In most cases, the Dockerfile for an Evennia-based game will only need the FROM evennia/evennia:latest directive, and optionally a MAINTAINER directive if you plan to publish your image on Docker Hub and would like to provide contact info.

For more information on Dockerfile directives, see the Dockerfile Reference.

For more information on volumes and Docker containers, see the Docker site’s Manage data in containers page.

What if I Don’t Want “LATEST”?

A new evennia/evennia image is built automatically whenever there is a new commit to the master branch of Evennia. It is possible to create your own custom evennia base docker image based on any arbitrary commit.

  1. Use git tools to checkout the commit that you want to base your image upon. (In the example below, we’re checking out commit a8oc3d5b.)

git checkout -b my-stable-branch a8oc3d5b
  1. Change your working directory to the evennia directory containing Dockerfile. Note that Dockerfile has changed over time, so if you are going far back in the commit history you might want to bring a copy of the latest Dockerfile with you and use that instead of whatever version was used at the time.

  2. Use the docker build command to build the image based off of the currently checked out commit. The example below assumes your docker account is mydhaccount.

docker build -t mydhaccount/evennia .
  1. Now you have a base evennia docker image built off of a specific commit. To use this image to build your game, you would modify FROM directive in the Dockerfile for your game directory to be:

FROM mydhacct/evennia:latest

Note: From this point, you can also use the docker tag command to set a specific tag on your image and/or upload it into Docker Hub under your account.

  1. At this point, build your game using the same docker build command as usual. Change your working directory to be your game directory and run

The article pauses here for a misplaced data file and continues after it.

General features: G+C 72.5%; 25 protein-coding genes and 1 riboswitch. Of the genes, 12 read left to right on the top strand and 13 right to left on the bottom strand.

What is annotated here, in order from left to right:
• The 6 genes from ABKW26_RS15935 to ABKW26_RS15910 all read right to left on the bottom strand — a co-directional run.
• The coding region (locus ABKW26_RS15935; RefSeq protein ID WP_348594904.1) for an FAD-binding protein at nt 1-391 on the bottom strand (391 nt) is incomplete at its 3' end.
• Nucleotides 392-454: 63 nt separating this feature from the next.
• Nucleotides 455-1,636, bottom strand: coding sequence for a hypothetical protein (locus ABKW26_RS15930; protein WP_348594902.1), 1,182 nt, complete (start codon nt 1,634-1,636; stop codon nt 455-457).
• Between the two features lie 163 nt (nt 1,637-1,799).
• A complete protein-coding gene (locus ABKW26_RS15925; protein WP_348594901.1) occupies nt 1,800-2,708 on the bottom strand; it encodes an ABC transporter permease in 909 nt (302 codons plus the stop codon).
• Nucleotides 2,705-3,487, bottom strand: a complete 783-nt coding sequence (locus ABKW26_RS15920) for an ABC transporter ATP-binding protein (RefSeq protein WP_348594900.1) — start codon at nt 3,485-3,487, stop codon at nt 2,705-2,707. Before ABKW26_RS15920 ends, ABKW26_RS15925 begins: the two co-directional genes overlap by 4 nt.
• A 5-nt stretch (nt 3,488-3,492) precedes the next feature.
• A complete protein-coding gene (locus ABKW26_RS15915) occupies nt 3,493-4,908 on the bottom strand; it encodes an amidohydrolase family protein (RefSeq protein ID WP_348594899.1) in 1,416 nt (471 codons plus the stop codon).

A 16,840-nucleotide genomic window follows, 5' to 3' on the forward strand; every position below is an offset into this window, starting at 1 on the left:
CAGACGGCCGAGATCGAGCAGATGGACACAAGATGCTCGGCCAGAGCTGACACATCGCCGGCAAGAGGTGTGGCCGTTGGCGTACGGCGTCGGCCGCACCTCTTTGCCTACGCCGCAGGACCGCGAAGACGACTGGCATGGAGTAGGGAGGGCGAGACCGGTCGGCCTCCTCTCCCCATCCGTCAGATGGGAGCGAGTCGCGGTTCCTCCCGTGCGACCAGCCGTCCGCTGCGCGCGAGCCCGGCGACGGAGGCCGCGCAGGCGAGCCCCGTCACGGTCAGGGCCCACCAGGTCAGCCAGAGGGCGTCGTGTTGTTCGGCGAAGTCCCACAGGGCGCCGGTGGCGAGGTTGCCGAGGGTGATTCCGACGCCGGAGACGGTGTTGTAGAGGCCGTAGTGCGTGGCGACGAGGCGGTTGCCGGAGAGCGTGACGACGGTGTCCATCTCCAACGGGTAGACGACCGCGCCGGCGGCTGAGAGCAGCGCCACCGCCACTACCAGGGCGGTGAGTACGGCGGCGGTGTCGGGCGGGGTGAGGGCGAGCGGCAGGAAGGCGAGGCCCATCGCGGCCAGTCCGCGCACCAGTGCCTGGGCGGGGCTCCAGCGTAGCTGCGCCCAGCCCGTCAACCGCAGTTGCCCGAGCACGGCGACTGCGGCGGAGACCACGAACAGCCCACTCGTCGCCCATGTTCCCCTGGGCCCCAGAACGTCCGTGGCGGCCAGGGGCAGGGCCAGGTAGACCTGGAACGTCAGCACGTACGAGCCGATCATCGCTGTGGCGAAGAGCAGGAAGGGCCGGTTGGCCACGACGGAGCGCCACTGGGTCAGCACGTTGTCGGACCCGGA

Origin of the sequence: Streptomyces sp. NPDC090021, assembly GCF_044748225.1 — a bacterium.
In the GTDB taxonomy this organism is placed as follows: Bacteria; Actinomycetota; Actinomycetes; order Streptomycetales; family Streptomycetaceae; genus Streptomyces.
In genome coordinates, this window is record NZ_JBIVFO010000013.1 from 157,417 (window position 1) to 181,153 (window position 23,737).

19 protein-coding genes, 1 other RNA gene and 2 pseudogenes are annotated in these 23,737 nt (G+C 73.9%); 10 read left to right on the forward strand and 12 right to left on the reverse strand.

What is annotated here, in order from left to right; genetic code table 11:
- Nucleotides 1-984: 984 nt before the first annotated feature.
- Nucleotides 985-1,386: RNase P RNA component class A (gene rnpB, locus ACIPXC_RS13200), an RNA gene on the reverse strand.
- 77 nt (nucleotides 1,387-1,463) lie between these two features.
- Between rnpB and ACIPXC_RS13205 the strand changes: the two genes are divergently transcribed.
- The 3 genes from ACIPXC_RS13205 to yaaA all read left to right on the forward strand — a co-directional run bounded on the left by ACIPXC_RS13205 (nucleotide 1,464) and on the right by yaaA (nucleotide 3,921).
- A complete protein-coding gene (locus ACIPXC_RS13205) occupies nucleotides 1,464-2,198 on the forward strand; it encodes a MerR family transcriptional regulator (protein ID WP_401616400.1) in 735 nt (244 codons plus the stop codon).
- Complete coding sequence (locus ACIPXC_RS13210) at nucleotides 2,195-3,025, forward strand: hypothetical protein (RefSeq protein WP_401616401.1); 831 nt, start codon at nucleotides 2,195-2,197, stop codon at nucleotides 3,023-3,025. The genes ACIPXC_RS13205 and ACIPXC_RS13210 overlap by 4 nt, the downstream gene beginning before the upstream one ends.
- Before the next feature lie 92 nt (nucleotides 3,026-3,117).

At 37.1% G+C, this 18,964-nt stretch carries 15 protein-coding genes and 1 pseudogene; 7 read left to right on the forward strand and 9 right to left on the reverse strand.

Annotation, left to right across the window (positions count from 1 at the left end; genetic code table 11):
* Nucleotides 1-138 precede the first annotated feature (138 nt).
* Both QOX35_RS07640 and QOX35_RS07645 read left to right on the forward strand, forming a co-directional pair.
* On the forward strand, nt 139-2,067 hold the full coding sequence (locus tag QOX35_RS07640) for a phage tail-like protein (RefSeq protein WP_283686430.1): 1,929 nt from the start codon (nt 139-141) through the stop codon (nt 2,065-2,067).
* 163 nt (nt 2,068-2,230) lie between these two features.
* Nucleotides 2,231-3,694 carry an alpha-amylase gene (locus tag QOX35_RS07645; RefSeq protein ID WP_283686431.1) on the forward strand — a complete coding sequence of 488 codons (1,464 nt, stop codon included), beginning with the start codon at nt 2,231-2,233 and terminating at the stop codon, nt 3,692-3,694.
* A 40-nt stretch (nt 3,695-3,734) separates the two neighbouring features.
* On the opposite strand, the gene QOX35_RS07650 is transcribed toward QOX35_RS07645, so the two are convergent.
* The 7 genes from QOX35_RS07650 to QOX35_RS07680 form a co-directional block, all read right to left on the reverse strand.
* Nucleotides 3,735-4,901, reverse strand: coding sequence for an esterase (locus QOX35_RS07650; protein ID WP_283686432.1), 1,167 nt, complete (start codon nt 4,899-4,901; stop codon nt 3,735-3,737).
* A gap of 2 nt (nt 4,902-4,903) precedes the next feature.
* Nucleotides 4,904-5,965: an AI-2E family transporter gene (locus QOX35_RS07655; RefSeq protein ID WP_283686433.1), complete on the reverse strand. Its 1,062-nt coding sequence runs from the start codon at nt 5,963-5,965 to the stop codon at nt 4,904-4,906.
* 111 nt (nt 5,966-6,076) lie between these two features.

docker build -t mydhaccountt/mygame .

Additional Creature Comforts

The Docker ecosystem includes a tool called docker-compose, which can orchestrate complex multi- container applications, or in our case, store the default port and terminal parameters that we want specified every time we run our container. A sample docker-compose.yml file to run a containerized Evennia game in development might look like this:

version: '2'

services:
  evennia:
    image: mydhacct/mygame
    stdin_open: true
    tty: true
    ports:
      - "4001-4002:4001-4002"
      - "4000:4000"
    volumes:
      - .:/usr/src/game

With this file in the game directory next to the Dockerfile, starting the container is as simple as

docker-compose up

For more information about docker-compose, see Getting Started with docker- compose.

Note that with this setup you lose the --user $UID option. The problem is that the variable UID is not available inside the configuration file docker-compose.yml. A workaround is to hardcode your user and group id. In a terminal run echo  $UID:$GID and if for example you get 1000:1000 you can add to docker-compose.yml a line user: 1000:1000 just below the image: ... line.